TLDR; How to stop movement if two Rigidbodies collides?

Also, here's a potato video of the problem: https://gfycat.com/ComposedArcticBetafish

Say I have three objects in a scene:

  1. Player
  2. Enemy
  3. Rock

The player and enemies is moving freely, but the rock is static. So I attached a Rigidbody2D on player and enemy to move them around with script. All of them has a Box Collider 2D.

Now, if I (Player) move into an Enemy, I will start to push it (changing its position). I don't want this. I can set the Enemy's mass to something large, but then two enemies can still push eachother. I don't want this. If I try kinematic solutions I've found, but then they can move through the rock.

I want:

  • Player can not move enemies
  • Enemies can not move players
  • Enemies can not move each other
  • Nothing can move or go through the rock
  • Enemies can not move through player
  • Player can not move through enemies

I keep reading that if I'm moving colliders, I should also use Rigidbodies for performance. But I can't see how I get this to work with Rigidbodies.

How do I set it up? Or should I move away from rigidbodies and set it up myself?


2 Answers 2


Add Player, Enemies, and Rocks to their own layers. Then in Edit->Project Settings->Physics 2D has a collision matrix containing layers that collide with other layers. Disable the collisions you don't want, then implement your custom collision handlers for the collisions that should be handled differently (i.e. player to enemy collisions)

Since rocks don't move based on physics interactions, they should probably be kinematic.


Unity's physics engine is meant to model a 2D version of real physics. In the real world, if a "Player" pushes an "Enemy" hard enough, the enemy will move. You're asking how to make the player move into the enemy's collider space and then react to being hit (possibly by jumping backwards)-- this is not supported by Unity's physics because it is a simulation that will not allow two objects to occupy the same space. Whichever object has sufficient force to move the other's mass will do so. Therefore, your only option is to turn off collision handling between these two object types and implement it yourself.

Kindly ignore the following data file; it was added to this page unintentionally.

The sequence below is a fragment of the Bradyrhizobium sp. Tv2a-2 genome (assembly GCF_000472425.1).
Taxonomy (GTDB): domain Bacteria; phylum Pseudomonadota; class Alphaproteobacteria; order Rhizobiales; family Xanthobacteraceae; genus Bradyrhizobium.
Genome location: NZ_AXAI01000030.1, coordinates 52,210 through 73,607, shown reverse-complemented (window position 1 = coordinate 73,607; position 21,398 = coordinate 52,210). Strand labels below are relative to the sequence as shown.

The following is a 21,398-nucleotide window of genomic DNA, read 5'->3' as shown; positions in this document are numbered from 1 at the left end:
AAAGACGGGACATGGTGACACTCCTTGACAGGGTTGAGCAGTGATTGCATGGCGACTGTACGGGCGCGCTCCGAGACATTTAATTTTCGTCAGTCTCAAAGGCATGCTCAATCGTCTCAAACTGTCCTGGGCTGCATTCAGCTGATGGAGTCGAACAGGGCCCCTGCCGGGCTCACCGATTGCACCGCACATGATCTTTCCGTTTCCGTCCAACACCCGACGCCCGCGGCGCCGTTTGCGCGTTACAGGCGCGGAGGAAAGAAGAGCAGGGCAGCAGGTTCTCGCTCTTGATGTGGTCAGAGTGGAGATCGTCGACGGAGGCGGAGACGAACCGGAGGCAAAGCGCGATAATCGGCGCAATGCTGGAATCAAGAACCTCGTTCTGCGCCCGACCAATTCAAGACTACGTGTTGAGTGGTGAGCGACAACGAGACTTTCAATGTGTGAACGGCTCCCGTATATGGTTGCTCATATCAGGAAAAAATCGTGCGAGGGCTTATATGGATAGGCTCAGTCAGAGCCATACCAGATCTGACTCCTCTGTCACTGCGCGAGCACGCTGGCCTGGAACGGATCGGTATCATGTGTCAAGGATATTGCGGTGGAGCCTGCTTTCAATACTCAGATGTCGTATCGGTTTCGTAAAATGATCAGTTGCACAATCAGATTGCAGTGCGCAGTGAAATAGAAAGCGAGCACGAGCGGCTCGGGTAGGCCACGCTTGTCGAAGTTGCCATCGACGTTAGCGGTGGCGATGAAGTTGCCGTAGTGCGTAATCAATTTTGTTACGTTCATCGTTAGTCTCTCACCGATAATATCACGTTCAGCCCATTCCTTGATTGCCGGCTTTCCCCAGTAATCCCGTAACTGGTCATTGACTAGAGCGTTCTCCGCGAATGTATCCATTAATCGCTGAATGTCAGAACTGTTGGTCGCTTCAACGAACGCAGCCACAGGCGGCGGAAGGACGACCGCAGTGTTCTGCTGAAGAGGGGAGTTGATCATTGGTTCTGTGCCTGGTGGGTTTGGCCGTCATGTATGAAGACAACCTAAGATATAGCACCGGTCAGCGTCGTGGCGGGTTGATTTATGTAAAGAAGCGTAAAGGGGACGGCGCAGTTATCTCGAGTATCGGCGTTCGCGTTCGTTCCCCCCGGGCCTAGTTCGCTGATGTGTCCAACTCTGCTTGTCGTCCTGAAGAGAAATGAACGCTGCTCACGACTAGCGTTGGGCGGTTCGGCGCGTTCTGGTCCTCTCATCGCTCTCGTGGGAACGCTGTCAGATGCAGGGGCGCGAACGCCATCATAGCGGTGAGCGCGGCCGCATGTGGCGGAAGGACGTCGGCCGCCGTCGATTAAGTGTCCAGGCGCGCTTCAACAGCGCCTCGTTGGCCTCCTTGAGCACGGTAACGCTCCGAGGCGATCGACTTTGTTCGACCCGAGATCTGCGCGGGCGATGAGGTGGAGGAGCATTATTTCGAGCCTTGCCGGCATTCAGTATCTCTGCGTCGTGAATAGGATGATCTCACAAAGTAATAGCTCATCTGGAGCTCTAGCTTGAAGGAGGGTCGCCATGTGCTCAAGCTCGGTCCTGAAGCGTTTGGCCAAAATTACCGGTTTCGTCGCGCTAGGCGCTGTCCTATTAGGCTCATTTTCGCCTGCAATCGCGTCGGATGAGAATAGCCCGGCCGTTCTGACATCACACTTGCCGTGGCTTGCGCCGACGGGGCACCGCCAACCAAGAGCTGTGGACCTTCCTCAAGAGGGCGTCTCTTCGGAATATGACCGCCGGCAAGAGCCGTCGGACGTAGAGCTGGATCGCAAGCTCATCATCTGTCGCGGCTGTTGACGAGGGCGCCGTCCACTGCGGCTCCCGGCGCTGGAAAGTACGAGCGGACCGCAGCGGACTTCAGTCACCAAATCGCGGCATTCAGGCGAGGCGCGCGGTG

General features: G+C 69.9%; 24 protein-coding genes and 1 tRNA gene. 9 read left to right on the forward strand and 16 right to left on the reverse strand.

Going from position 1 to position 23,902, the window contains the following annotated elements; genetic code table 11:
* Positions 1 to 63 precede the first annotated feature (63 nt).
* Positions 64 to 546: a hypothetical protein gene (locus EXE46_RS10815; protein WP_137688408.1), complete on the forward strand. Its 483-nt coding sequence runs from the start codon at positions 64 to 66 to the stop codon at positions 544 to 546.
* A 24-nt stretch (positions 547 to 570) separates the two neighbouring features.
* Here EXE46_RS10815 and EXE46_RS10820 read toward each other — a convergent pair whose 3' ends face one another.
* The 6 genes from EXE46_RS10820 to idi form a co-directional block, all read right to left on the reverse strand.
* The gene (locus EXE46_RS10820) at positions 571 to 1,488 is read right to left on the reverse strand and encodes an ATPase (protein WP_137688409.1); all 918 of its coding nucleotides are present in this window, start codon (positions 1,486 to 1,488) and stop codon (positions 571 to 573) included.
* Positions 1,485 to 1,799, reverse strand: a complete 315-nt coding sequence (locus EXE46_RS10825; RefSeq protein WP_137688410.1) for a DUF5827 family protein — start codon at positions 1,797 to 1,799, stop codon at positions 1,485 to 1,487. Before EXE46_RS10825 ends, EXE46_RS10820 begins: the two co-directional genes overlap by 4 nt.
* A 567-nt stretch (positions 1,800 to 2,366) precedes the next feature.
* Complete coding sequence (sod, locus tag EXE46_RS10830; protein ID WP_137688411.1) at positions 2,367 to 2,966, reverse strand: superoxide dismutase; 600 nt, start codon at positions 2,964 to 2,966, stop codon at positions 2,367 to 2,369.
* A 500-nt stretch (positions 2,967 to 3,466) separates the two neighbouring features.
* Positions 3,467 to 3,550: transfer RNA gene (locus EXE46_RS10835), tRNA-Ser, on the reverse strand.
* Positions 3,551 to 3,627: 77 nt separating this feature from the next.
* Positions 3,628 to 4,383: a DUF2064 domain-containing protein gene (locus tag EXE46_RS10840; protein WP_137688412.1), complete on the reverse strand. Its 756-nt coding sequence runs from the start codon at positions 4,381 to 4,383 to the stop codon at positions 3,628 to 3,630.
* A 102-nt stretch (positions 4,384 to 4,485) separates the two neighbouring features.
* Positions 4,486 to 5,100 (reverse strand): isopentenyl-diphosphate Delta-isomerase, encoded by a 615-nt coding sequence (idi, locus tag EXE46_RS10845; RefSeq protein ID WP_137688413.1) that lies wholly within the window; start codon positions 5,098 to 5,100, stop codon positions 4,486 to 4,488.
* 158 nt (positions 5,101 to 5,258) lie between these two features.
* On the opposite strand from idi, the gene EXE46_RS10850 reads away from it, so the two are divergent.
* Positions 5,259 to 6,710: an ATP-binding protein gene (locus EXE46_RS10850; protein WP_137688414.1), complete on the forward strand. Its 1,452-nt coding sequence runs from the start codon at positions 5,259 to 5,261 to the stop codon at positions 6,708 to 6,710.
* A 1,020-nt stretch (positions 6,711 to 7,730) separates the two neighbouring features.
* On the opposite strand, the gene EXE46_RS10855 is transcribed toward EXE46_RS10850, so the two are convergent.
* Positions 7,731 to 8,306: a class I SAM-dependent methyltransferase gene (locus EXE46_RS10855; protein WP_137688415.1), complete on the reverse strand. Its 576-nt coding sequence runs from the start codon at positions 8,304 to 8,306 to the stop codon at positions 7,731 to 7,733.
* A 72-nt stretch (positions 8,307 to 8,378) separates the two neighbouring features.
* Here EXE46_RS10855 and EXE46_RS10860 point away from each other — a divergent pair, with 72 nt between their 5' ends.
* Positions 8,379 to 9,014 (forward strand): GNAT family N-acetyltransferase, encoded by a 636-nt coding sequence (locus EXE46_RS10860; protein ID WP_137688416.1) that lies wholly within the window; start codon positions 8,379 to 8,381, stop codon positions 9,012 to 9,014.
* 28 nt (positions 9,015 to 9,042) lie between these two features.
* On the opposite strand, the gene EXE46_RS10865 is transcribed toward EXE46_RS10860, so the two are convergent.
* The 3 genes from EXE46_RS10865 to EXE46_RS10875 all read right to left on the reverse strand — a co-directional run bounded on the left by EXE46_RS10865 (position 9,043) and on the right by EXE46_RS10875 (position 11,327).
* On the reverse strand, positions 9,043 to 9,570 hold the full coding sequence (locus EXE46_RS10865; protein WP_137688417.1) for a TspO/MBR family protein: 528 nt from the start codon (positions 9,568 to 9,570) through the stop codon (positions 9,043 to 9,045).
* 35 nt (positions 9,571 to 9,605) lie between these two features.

You don't need to completely throw away the RigidBodies though. At least one of the colliding objects needs a RigidBody for OnCollisionEnter() or OnTriggerEnter() events to fire and you could use these events to do your own collision handling.

Lastly, I should note that I tried using some of Unity's physics for a 2D platformer and I couldn't get it to feel right. I ended up turning off the whole collision matrix and using raycasting to detect collisions with immovable objects. Though I did keep rigidbodies on my objects so that I could still use OnCollisionEnter() and OnTriggerEnter()

  • \$\begingroup\$ I can't see how this helps me at all. Basically just set it up myself, and don't use rigidbodies? Btw, the rocks don't have rigidbodies, only a collider. \$\endgroup\$
    – hæx
    Commented Oct 7, 2016 at 10:10
  • \$\begingroup\$ I have updated the answer \$\endgroup\$ Commented Oct 7, 2016 at 15:25

Here's a very simple way to prevent characters from pushing or interpenetrating kinematic or static colliders:

(here assuming they use circular colliders - you can do this equivalently with rectangular colliders or combinations of shapes too)

public class NoPushMovement : MonoBehaviour {

    public float moveSpeed = 1f;

    Rigidbody2D _body;
    CircleCollider2D _collider;

    void Start () {
        _body = GetComponent<Rigidbody2D> ();
        _collider = GetComponent<CircleCollider2D> ();

    void FixedUpdate () {
        // Compute desired movement in this physics step
        // (using whatever method is appropriate for your player or AI)
        Vector2 movement = new Vector2 (
            Input.GetAxis ("Horizontal"),
            Input.GetAxis ("Vertical")   );

        movement *= moveSpeed * Time.deltaTime;

        // Check for a collision along our path.
        RaycastHit2D collision = Physics2D.CircleCast (
                        transform.TransformPoint (_collider.center), 

        // Move only if the way is clear.
        if(collision.collider == null)
            _body.MovePosition(_body.position + movement);

More sophisticated versions can retain the portion of the movement that's parallel to the collision plane, so you slide along obstacles instead of stopping dead, or allow a partial-timestep of movement when you're close but not quite touching the obstacle.


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